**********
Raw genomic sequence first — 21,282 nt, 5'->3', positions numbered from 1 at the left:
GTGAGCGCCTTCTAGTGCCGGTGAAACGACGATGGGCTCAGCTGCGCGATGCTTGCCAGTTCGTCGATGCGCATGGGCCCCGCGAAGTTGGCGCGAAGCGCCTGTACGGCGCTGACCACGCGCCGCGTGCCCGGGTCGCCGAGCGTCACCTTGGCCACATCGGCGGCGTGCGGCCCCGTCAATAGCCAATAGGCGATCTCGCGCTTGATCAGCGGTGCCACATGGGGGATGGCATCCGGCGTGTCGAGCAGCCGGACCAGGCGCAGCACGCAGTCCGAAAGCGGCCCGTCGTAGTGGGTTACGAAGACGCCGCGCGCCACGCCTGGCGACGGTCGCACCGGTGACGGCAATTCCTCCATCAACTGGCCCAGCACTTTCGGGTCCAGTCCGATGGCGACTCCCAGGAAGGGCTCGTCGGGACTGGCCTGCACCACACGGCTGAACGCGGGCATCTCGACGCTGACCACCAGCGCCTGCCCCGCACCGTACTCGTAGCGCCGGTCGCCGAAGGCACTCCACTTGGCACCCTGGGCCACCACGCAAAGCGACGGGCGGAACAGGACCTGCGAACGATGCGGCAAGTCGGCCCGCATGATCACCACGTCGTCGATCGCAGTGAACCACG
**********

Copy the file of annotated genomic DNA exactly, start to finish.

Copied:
Raw genomic sequence first — 21,282 nt, 5'->3', positions numbered from 1 at the left:
GTGAGCGCCTTCTAGTGCCGGTGAAACGACGATGGGCTCAGCTGCGCGATGCTTGCCAGTTCGTCGATGCGCATGGGCCCCGCGAAGTTGGCGCGAAGCGCCTGTACGGCGCTGACCACGCGCCGCGTGCCCGGGTCGCCGAGCGTCACCTTGGCCACATCGGCGGCGTGCGGCCCCGTCAATAGCCAATAGGCGATCTCGCGCTTGATCAGCGGTGCCACATGGGGGATGGCATCCGGCGTGTCGAGCAGCCGGACCAGGCGCAGCACGCAGTCCGAAAGCGGCCCGTCGTAGTGGGTTACGAAGACGCCGCGCGCCACGCCTGGCGACGGTCGCACCGGTGACGGCAATTCCTCCATCAACTGGCCCAGCACTTTCGGGTCCAGTCCGATGGCGACTCCCAGGAAGGGCTCGTCGGGACTGGCCTGCACCACACGGCTGAACGCGGGCATCTCGACGCTGACCACCAGCGCCTGCCCCGCACCGTACTCGTAGCGCCGGTCGCCGAAGGCACTCCACTTGGCACCCTGGGCCACCACGCAAAGCGACGGGCGGAACAGGACCTGCGAACGATGCGGCAAGTCGGCCCGCATGATCACCACGTCGTCGATCGCAGTGAACCACG